Philippe Gugolla, Forward – Cologne (DEL)
2nd round, 48th overall
Height: 6’2, Weight: 176
In the second round of the draft, the Sabres mined territory they had not visited in over 20 years, choosing winger Philippe Gogulla from Germany in the second round. Gogulla, the only German selected in this draft, is said to be a powerful skater who is good along the boards, but who also must add bulk and more of a scoring touch if he is to make it to the NHL. The Dusseldorf, Germany native played for Cologne during the 2004-05 season, where he picked up two points (1 goal, 1 assist) in 47 games. Gugolla was ranked 37th among European skaters by CSS.
The last German the Sabres selected was defenseman Uwe Krupp, in 1983.
Marc-Andre Gragnani, Defenseman – PEI Rockets (QMJHL)
3rd round, 87th overall
Height: 6’1, Weight: 180
After a trade with the Calgary Flames that saw the Sabres move their third round pick for the Flames’ third and fourth round picks, the team used the acquired third to choose the first of the five defensemen they selected in this draft.
Marc-Andre Gragnani from the QMJHL’s Prince Edward Island Rockets could eventually fill the role of an offensive defenseman. While Gragnani’s size is not ideal for the position, his skills and consistent effort could help to make up for his lack of bulk. The Montreal, Quebec native was ranked 94th amongst North American skaters by CSS.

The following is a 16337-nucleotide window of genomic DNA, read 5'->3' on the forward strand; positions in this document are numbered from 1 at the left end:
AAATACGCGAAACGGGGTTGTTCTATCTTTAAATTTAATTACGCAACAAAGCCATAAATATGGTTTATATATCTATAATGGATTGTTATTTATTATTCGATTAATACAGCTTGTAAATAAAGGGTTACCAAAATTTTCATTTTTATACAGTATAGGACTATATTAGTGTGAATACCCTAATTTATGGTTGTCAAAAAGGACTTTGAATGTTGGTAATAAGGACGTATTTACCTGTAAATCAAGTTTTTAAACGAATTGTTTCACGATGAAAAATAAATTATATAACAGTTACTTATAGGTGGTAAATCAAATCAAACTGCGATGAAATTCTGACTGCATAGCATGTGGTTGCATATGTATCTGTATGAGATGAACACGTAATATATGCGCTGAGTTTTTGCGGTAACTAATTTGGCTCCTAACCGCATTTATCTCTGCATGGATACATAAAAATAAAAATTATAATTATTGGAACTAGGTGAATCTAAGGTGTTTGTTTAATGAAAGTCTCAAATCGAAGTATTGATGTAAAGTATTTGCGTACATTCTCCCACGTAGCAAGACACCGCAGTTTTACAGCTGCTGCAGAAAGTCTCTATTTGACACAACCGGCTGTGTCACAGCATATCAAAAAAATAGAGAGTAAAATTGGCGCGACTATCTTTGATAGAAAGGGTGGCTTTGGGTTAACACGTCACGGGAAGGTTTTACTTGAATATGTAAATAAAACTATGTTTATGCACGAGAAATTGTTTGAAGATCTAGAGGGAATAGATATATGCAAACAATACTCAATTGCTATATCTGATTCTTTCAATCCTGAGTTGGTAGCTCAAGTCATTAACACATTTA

Chris Butler, Defenseman – Sioux City Musketeers (USHL)
4th round, 96th overall
Height: 6’1, Weight: 178
In the fourth round of the draft, the Sabres used the second of the two picks acquired from the Flames to select defenseman Chris Butler of the USHL’s Sioux City Musketeers. Butler was one of the top defensemen in that league, as he was named to the All-USHL First Team. The native of St. Louis, Missouri is said to be a solid, all-around defenseman whose game is strongest in his own end. Butler, who helped the Musketeers reach the USHL finals in 2004-05, will play for current two-time NCAA champs, the University of Denver, starting in the fall.
Nathan Gerbe, Center – U.S. NTDP